When you’re a restaurant reviewer, there are practicalities beyond an elasticated waistband.
Receipts, for one thing.
Since I review incognito, and claim expenses, my bag is stuffed with valuable bits of paper. If one falls out, blows down the street and gets eaten by a seagull, too bad.
And, worst of all, I’d have taken someone out for lunch or dinner and got zero generosity points for it.
I’ve put my official visit to The Pitt – the family-friendly weekend food market that expanded its Leith footprint back in February – off for months, because I was worried about the receipt situation.
And this tightwad was right. What fun to feel like the only customer that had ever requested one.
Also, since I was being mum, I had to order everyone else’s food and wait, while they hung out and drank beer at a picnic table in the new undercover area, where a woman was doing REM covers on acoustic guitar.
The young men at street food stall Barnacles & Bones (specialising in shellfish and obscure cuts of meat) were very helpful, though suspicious. They eventually found a biro so they could scribble down hieroglyphics for my hanger steak and fries (£8), which I took back to our bench HQ.
Those chips were fantastically salty, oily and crispy, with a sliced medium rare bit of smoky charred meat on top and a generous heap of gremolata.
The people at the next stall along – fried chicken specialists The Buffalo Truck – noted down my order on the back of the Barnacles & Bones bit of notepaper.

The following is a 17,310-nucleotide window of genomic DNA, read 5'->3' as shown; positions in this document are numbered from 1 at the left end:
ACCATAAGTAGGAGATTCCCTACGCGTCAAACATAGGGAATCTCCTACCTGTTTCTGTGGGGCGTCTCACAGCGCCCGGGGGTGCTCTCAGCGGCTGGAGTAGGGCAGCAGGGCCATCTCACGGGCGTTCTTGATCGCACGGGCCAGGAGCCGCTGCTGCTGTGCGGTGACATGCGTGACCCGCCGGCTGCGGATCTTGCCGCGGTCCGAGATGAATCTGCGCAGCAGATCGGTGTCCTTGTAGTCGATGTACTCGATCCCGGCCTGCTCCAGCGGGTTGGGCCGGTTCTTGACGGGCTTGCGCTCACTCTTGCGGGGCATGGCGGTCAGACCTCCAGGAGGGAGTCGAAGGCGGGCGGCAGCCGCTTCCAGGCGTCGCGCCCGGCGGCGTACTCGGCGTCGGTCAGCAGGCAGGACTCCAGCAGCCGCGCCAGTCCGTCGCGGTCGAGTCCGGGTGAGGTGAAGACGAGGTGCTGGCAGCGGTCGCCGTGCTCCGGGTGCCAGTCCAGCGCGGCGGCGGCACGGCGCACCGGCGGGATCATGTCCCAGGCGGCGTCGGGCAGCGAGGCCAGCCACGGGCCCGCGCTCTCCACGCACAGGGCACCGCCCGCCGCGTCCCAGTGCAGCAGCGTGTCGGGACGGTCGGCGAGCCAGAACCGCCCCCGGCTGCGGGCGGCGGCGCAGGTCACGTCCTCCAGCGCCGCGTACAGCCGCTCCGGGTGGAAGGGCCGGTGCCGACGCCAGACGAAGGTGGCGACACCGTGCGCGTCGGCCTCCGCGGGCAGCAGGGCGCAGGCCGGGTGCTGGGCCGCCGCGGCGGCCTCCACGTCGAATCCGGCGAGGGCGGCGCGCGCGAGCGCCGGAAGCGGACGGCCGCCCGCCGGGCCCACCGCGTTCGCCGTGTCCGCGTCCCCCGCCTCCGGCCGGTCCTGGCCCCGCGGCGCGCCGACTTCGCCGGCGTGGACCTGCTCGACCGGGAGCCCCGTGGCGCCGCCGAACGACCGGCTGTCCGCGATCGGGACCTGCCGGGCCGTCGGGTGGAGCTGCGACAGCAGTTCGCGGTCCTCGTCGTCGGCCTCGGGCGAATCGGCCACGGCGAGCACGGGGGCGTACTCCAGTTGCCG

We went for their Korean (£6) burger, which featured a soft bun, loads of thigh meat in a russet coloured and craggy crisp crumb, a spicy sauce and spring onions, as well as some truffle and rosemary topped fries (£3), which were decent enough, but slightly relegated since Barnacle & Bones’ chip game was so on point.
Don’t be put off by the prosaically named The Sausage Man, just because he has the worst sign, with a menu that looks like it’s been written by a chimp or serial killer.
His tonkatsu (£6) offering consisted of two bangers in a Panko crumb, iceberg lettuce, Asian slaw, sweet tonkatsu sauce and toasted sesame seeds, all wedged into a white bap.
Luckily, the goodness of the pizza at Wanderers Kneaded is in inverse proportion to the badness of their name. I’ve tried their wares before, and the memories cheer me up.
Their crispy edged Surf and Turf (£7.50) featured dunes of mozzarella, blobs of pesto, sugo and, most exciting, prawns wrapped in bacon. If you like pigs in blankets, you’re going to love shrimps in snoods.
And they emailed me a receipt (justanaveragepunternotreviewing firstname.lastname@example.org), which confirms that it is the future, and flying skateboards will happen soon.
Anyway, my dining partners had a lovely time, Hoovering up all this food, as I sat down for brief periods before returning to each truck every time there was a shout of “Gaby!”.
One time, I was too slow, another punter nicked my order and I was bumped down the queue. A pox upon their house, though norovirus will do.
There was only one pudding option – MOO Pie Gelato. They eschew sophistication in favour of dirty shakes, including the Old Salty (£4.50) – malted milkshake with caramel and pretzels squished into whipped cream, like a yoga studio where the fire extinguisher has been set off.
There was also cinnamon sugar churro waffles with chocolate ganache (£2.50). This turned out to be a kebab-like spice and sugar dusted doughnut on a stick, draped in melted chocolate.
All fine, but the best thing was simply their own gelato, with three scoops for £4.50. We had a cranachan (with whisky, honey and raspberries), a puritanical milk, and a cherry stracciatella, with pockets and rivulets of fruit. Gorgeous.
Even if my receipts don’t make it through the bean counters, due to stains and some of the writing being indecipherable, that feast was worth every penny. (Though I would prefer to have my money, thanks accounts, won’t happen again, love you). n